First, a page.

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Raoul free to return to Switzerland after U.S. court dismisses case

The Swiss-American boy at the centre of a highly controversial court case in the United States is free to return to Switzerland after a district court dismissed the aggravated incest case.

This content was published on November 11, 1999 - 11:49

The Swiss-American boy at the centre of a highly controversial court case in the United States is free to return to Switzerland after a district court dismissed the aggravated incest case.

The Swiss foreign ministry, which had intervened on behalf of the 11-year-old boy known as Raoul, expressed its satisfaction about State Court Judge James Zimmerman’s decision to dismiss the case as the boy’s right to a speedy trial had been violated.

“We are very happy that the case has now come to this conclusion,” said foreign ministry spokesman Ruedi Christen in the Swiss capital Berne.

Foreign Minister Joseph Deiss said Raoul would return to Switzerland on Friday.

Raoul’s parents, who moved to Switzerland immediately after police led the boy away in handcuffs on August 30, were visibly relieved when they learned about the turn of events.

“I cannot describe with words how I feel now,” Raoul’s father told German breakfast television Thursday. “He (Raoul) was very happy and, after a very long time, was finally able to enjoy a cheese fondue again.”

Raoul’s mother, speaking on U.S. television, said she planned to put her son into a “therapeutic school” immediately.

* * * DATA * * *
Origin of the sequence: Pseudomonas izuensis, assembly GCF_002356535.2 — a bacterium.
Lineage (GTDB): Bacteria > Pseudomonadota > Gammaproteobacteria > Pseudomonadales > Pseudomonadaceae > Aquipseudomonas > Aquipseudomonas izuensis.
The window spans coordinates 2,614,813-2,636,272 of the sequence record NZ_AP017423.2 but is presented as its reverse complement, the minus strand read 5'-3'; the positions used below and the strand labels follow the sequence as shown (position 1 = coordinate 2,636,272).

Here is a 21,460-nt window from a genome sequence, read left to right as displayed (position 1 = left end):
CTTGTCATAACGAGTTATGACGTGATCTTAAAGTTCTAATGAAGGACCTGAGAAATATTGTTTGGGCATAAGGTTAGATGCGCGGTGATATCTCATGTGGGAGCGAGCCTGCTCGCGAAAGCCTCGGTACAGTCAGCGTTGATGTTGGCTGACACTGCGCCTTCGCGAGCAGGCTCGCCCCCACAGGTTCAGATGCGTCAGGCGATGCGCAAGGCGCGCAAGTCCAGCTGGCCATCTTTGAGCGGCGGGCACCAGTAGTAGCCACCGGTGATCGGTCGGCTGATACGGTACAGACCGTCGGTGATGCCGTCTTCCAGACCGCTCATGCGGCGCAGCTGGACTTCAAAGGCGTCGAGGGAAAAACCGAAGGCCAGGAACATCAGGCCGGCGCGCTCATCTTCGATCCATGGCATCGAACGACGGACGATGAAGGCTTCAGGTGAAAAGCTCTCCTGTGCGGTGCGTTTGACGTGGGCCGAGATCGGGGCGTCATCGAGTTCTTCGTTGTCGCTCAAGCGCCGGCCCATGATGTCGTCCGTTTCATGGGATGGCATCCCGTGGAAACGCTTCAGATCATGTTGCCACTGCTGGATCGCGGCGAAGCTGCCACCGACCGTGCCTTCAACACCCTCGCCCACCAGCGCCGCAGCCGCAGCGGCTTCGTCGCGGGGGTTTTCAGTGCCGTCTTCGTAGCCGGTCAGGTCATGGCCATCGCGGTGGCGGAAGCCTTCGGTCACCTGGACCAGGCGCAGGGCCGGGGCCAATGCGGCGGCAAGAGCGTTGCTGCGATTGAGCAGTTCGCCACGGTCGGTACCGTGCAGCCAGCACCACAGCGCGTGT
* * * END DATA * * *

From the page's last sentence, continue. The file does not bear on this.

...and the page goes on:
“Obviously, he’s gone through something of a trauma,” she said.

Asked if Raoul would be allowed near his sister, she said the family would act as it always has. She said she would “keep an eye on them all the time, a very close watch on what they’re doing, how they are playing, what they’re watching on TV.”

Raoul was charged with aggravated incest and sexual assault on his five-year-old sister, and could have faced up to two years in juvenile detention if convicted. The boy and his parents always maintained his innocence.

The case caused an uproar in Switzerland, where the media championed the boy’s cause, saying the local U.S. justice authorities overreacted by arresting him at night, holding him for six weeks in a juvenile detention centre and shackling him in at least one court arraignment.

Many Swiss believe that the boy was being punished for behaviour not untypical of children his age.

A neighbour in the Denver suburb of Evergreen, where the family lived, said she saw Raoul sexually touching his sister in their yard.

Even though the prosecution said it remained concerned about Raoul, lawyers said it was unlikely that new charges would be filed.

His defence attorney said they were now considering suing Colorado’s Jefferson County authorities, claiming the boy should not have been arrested at night without a warrant.

From staff and wire reports.

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